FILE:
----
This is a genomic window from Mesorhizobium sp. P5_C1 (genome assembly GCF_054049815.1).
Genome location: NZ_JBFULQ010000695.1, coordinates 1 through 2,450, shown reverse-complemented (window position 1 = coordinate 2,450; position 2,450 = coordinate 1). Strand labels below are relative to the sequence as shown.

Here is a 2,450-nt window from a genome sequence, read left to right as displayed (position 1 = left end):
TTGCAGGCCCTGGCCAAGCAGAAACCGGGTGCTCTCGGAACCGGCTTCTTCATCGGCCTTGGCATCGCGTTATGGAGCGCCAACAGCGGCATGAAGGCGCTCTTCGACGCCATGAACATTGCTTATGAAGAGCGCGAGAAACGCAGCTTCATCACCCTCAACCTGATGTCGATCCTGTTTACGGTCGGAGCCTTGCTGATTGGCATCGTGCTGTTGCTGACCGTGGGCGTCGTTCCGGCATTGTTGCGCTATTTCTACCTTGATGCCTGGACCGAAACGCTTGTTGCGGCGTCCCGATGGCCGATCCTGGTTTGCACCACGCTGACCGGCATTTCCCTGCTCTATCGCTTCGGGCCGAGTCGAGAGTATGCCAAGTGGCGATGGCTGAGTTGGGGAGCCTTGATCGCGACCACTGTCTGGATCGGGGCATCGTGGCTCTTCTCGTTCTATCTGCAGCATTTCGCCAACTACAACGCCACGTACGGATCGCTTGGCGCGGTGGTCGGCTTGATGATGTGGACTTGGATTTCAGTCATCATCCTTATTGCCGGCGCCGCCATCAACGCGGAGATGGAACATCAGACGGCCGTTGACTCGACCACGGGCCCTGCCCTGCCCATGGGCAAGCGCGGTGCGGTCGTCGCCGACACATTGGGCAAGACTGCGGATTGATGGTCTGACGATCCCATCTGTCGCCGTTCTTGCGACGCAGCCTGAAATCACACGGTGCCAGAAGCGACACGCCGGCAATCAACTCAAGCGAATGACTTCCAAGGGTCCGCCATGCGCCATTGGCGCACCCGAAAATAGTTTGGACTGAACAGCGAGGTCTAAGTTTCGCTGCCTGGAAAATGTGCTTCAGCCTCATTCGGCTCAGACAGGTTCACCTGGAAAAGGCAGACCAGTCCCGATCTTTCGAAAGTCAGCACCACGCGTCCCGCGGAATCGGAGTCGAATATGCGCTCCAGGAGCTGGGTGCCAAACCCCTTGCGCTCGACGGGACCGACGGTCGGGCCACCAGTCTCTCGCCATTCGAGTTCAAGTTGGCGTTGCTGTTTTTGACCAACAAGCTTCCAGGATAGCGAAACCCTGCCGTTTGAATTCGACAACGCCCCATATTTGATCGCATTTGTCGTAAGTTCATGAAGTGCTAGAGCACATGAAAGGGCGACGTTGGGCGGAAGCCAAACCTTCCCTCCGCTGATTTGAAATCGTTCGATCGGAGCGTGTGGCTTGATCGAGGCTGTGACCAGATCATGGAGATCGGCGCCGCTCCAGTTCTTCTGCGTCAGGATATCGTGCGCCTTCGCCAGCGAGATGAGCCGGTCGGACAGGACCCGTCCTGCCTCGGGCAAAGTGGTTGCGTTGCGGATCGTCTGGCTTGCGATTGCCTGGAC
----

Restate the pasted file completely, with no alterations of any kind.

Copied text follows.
This is a genomic window from Mesorhizobium sp. P5_C1 (genome assembly GCF_054049815.1).
Genome location: NZ_JBFULQ010000695.1, coordinates 1 through 2,450, shown reverse-complemented (window position 1 = coordinate 2,450; position 2,450 = coordinate 1). Strand labels below are relative to the sequence as shown.

Here is a 2,450-nt window from a genome sequence, read left to right as displayed (position 1 = left end):
TTGCAGGCCCTGGCCAAGCAGAAACCGGGTGCTCTCGGAACCGGCTTCTTCATCGGCCTTGGCATCGCGTTATGGAGCGCCAACAGCGGCATGAAGGCGCTCTTCGACGCCATGAACATTGCTTATGAAGAGCGCGAGAAACGCAGCTTCATCACCCTCAACCTGATGTCGATCCTGTTTACGGTCGGAGCCTTGCTGATTGGCATCGTGCTGTTGCTGACCGTGGGCGTCGTTCCGGCATTGTTGCGCTATTTCTACCTTGATGCCTGGACCGAAACGCTTGTTGCGGCGTCCCGATGGCCGATCCTGGTTTGCACCACGCTGACCGGCATTTCCCTGCTCTATCGCTTCGGGCCGAGTCGAGAGTATGCCAAGTGGCGATGGCTGAGTTGGGGAGCCTTGATCGCGACCACTGTCTGGATCGGGGCATCGTGGCTCTTCTCGTTCTATCTGCAGCATTTCGCCAACTACAACGCCACGTACGGATCGCTTGGCGCGGTGGTCGGCTTGATGATGTGGACTTGGATTTCAGTCATCATCCTTATTGCCGGCGCCGCCATCAACGCGGAGATGGAACATCAGACGGCCGTTGACTCGACCACGGGCCCTGCCCTGCCCATGGGCAAGCGCGGTGCGGTCGTCGCCGACACATTGGGCAAGACTGCGGATTGATGGTCTGACGATCCCATCTGTCGCCGTTCTTGCGACGCAGCCTGAAATCACACGGTGCCAGAAGCGACACGCCGGCAATCAACTCAAGCGAATGACTTCCAAGGGTCCGCCATGCGCCATTGGCGCACCCGAAAATAGTTTGGACTGAACAGCGAGGTCTAAGTTTCGCTGCCTGGAAAATGTGCTTCAGCCTCATTCGGCTCAGACAGGTTCACCTGGAAAAGGCAGACCAGTCCCGATCTTTCGAAAGTCAGCACCACGCGTCCCGCGGAATCGGAGTCGAATATGCGCTCCAGGAGCTGGGTGCCAAACCCCTTGCGCTCGACGGGACCGACGGTCGGGCCACCAGTCTCTCGCCATTCGAGTTCAAGTTGGCGTTGCTGTTTTTGACCAACAAGCTTCCAGGATAGCGAAACCCTGCCGTTTGAATTCGACAACGCCCCATATTTGATCGCATTTGTCGTAAGTTCATGAAGTGCTAGAGCACATGAAAGGGCGACGTTGGGCGGAAGCCAAACCTTCCCTCCGCTGATTTGAAATCGTTCGATCGGAGCGTGTGGCTTGATCGAGGCTGTGACCAGATCATGGAGATCGGCGCCGCTCCAGTTCTTCTGCGTCAGGATATCGTGCGCCTTCGCCAGCGAGATGAGCCGGTCGGACAGGACCCGTCCTGCCTCGGGCAAAGTGGTTGCGTTGCGGATCGTCTGGCTTGCGATTGCCTGGAC